Li-Chuan Chan, Chia-Wei Li, Weiya Xia, Jung-Mao Hsu, Heng-Huan Lee, Jong-Ho Cha, Hung-Ling Wang, Wen-Hao Yang, Er-Yen Yen, Wei-Chao Chang, Zhengyu Zha, Seung-Oe Lim, Yun-Ju Lai, Chunxiao Liu, Jielin Liu, Qiongzhu Dong, Yi Yang, Linlin Sun, Yongkun Wei, Lei Nie, Jennifer L. Hsu, Hui Li, Qinghai Ye, Manal M. Hassan, Hesham M. Amin, Ahmed O. Kaseb, Xin Lin, Shao-Chun Wang, Mien-Chie Hung
Cancer-associated fibroblasts (CAFs) are key actors in modulating the progression of many solid tumors such as breast cancer (BC). Herein, we identify an integrin α11/PDGFRβ+ CAF subset displaying tumor-promoting features in BC. In the preclinical MMTV-PyMT mouse model, integrin α11-deficiency led to a drastic reduction of tumor progression and metastasis. A clear association between integrin α11 and PDGFRβ was found at both transcriptional and histological levels in BC specimens. High stromal integrin α11/PDGFRβ expression was associated with high grades and poorer clinical outcome in human BC patients. Functional assays using five CAF subpopulations (one murine, four human) revealed that integrin α11 promotes CAF invasion and CAF-induced tumor cell invasion upon PDGF-BB stimulation. Mechanistically, integrin α11 pro-invasive activity relies on its ability to interact with PDGFRβ in a ligand-dependent manner and to promote its downstream JNK activation, leading to the production of tenascin C, a pro-invasive matricellular protein. Pharmacological inhibition of PDGFRβ and JNK impaired tumor cell invasion induced by integrin α11-positive CAFs. Collectively, our study uncovers an integrin α11-positive subset of pro-tumoral CAFs that exploits PDGFRβ/JNK signalling axis to promote tumor invasiveness in BC.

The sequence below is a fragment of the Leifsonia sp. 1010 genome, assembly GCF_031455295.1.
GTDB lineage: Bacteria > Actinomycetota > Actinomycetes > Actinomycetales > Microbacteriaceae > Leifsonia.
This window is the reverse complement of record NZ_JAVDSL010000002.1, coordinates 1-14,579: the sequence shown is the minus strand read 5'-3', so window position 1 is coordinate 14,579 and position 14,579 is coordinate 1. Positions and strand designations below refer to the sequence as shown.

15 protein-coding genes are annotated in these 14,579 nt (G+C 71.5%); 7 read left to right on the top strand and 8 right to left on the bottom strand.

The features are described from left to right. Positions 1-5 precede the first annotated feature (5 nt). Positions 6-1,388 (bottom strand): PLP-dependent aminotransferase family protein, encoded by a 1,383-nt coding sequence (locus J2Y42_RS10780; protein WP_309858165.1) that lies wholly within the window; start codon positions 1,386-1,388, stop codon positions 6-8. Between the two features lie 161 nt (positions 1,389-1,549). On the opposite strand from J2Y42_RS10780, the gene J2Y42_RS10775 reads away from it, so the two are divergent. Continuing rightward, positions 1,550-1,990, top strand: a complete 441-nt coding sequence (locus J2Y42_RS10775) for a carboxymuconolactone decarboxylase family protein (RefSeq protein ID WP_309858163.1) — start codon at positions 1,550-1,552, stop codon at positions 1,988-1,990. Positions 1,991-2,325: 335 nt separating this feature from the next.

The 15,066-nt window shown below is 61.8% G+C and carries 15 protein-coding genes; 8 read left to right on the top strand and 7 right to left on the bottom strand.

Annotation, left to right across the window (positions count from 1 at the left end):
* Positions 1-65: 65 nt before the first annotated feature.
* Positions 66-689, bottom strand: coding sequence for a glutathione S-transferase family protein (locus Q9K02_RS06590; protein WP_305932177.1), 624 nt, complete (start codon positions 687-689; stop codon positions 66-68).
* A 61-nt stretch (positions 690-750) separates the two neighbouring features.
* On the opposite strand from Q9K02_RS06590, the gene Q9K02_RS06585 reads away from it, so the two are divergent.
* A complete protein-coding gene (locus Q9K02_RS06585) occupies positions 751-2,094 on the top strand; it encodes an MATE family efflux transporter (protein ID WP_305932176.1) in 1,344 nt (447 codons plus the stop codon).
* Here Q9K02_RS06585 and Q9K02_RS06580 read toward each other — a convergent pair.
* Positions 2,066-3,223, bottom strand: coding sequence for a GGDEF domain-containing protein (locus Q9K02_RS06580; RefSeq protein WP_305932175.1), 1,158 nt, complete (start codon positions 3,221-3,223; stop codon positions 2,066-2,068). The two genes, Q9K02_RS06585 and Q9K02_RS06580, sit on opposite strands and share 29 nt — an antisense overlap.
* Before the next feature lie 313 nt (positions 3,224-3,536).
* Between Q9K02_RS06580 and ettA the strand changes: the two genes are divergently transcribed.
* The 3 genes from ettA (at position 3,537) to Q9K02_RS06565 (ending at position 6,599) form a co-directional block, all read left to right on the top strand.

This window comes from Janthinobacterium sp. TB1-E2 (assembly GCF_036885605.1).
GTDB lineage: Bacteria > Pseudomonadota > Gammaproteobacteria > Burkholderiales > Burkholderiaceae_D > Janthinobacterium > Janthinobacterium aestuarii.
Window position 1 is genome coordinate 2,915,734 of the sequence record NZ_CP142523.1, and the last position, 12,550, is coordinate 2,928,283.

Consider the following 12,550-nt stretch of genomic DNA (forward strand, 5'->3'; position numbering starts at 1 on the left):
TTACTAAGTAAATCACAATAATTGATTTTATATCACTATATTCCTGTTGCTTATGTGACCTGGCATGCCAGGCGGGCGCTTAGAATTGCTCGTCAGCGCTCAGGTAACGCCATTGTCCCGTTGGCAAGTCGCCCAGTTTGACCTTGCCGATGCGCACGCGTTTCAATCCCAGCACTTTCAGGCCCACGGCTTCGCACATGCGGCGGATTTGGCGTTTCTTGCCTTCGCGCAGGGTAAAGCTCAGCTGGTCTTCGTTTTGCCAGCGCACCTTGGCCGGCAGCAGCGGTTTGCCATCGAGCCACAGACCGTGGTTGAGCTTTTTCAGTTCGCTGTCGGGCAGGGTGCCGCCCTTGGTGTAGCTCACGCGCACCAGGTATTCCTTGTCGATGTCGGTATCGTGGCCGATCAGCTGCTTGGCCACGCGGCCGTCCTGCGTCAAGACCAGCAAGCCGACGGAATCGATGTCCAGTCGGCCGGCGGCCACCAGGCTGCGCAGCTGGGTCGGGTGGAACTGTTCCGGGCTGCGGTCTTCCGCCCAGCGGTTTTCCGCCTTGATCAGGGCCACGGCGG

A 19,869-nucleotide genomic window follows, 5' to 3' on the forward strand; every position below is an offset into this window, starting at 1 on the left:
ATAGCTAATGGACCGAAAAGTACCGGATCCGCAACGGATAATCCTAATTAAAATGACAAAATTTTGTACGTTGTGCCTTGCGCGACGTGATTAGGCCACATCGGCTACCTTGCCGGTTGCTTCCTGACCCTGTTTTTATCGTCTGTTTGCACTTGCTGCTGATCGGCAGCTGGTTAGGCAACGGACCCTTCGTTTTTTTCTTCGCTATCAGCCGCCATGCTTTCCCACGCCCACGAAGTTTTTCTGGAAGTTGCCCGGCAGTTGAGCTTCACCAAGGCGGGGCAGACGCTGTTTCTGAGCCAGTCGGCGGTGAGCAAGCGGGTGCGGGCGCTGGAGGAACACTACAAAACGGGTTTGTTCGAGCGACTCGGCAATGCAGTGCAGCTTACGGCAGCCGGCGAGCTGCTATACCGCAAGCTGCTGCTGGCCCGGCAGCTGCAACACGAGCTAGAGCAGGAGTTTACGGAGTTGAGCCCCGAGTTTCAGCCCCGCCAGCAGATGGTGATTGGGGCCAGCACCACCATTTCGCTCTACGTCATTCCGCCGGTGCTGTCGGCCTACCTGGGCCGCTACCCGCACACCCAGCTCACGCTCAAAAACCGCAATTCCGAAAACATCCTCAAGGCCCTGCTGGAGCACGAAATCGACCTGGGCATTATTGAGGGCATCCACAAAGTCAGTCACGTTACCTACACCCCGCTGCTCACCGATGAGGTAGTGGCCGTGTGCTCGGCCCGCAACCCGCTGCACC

Irina Primac, Erik Maquoi, Silvia Blacher, Ritva Heljasvaara, Jan Van Deun, Hilde Y. H. Smeland, Annalisa Canale, Thomas Louis, Linda Stuhr, Nor Eddine Sounni, Didier Cataldo, Taina Pihlajaniemi, Christel Pequeux, Olivier De Wever, Donald Gullberg, Agnès Noel